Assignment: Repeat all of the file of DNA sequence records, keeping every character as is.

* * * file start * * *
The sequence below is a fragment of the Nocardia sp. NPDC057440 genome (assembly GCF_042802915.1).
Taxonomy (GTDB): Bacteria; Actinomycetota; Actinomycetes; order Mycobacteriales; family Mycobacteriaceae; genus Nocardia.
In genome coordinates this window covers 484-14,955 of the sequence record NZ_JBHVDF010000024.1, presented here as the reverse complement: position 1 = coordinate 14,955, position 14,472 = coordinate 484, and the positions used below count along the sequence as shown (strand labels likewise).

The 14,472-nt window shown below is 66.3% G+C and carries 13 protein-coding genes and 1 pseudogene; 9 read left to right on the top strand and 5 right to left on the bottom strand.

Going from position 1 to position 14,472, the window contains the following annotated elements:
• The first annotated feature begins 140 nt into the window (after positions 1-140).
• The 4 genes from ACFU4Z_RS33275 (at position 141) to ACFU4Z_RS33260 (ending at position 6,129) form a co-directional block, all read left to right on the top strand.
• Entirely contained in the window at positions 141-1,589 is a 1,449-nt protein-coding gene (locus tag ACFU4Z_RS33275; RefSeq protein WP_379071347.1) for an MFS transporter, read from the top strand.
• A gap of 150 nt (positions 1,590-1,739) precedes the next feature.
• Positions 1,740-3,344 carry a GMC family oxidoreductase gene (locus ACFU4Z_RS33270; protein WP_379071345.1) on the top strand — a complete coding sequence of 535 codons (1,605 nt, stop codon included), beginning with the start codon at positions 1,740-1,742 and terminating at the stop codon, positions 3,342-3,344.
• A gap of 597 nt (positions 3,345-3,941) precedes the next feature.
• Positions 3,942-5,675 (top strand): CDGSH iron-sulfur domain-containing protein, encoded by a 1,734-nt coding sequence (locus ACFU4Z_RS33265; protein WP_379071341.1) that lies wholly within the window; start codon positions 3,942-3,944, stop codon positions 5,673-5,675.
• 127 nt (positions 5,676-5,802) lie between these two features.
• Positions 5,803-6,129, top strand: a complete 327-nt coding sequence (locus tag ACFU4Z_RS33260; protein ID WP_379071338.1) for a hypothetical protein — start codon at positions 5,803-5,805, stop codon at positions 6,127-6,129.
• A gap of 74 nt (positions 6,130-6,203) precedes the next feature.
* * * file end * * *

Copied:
The sequence below is a fragment of the Nocardia sp. NPDC057440 genome (assembly GCF_042802915.1).
Taxonomy (GTDB): Bacteria; Actinomycetota; Actinomycetes; order Mycobacteriales; family Mycobacteriaceae; genus Nocardia.
In genome coordinates this window covers 484-14,955 of the sequence record NZ_JBHVDF010000024.1, presented here as the reverse complement: position 1 = coordinate 14,955, position 14,472 = coordinate 484, and the positions used below count along the sequence as shown (strand labels likewise).

The 14,472-nt window shown below is 66.3% G+C and carries 13 protein-coding genes and 1 pseudogene; 9 read left to right on the top strand and 5 right to left on the bottom strand.

Going from position 1 to position 14,472, the window contains the following annotated elements:
• The first annotated feature begins 140 nt into the window (after positions 1-140).
• The 4 genes from ACFU4Z_RS33275 (at position 141) to ACFU4Z_RS33260 (ending at position 6,129) form a co-directional block, all read left to right on the top strand.
• Entirely contained in the window at positions 141-1,589 is a 1,449-nt protein-coding gene (locus tag ACFU4Z_RS33275; RefSeq protein WP_379071347.1) for an MFS transporter, read from the top strand.
• A gap of 150 nt (positions 1,590-1,739) precedes the next feature.
• Positions 1,740-3,344 carry a GMC family oxidoreductase gene (locus ACFU4Z_RS33270; protein WP_379071345.1) on the top strand — a complete coding sequence of 535 codons (1,605 nt, stop codon included), beginning with the start codon at positions 1,740-1,742 and terminating at the stop codon, positions 3,342-3,344.
• A gap of 597 nt (positions 3,345-3,941) precedes the next feature.
• Positions 3,942-5,675 (top strand): CDGSH iron-sulfur domain-containing protein, encoded by a 1,734-nt coding sequence (locus ACFU4Z_RS33265; protein WP_379071341.1) that lies wholly within the window; start codon positions 3,942-3,944, stop codon positions 5,673-5,675.
• 127 nt (positions 5,676-5,802) lie between these two features.
• Positions 5,803-6,129, top strand: a complete 327-nt coding sequence (locus tag ACFU4Z_RS33260; protein ID WP_379071338.1) for a hypothetical protein — start codon at positions 5,803-5,805, stop codon at positions 6,127-6,129.
• A gap of 74 nt (positions 6,130-6,203) precedes the next feature.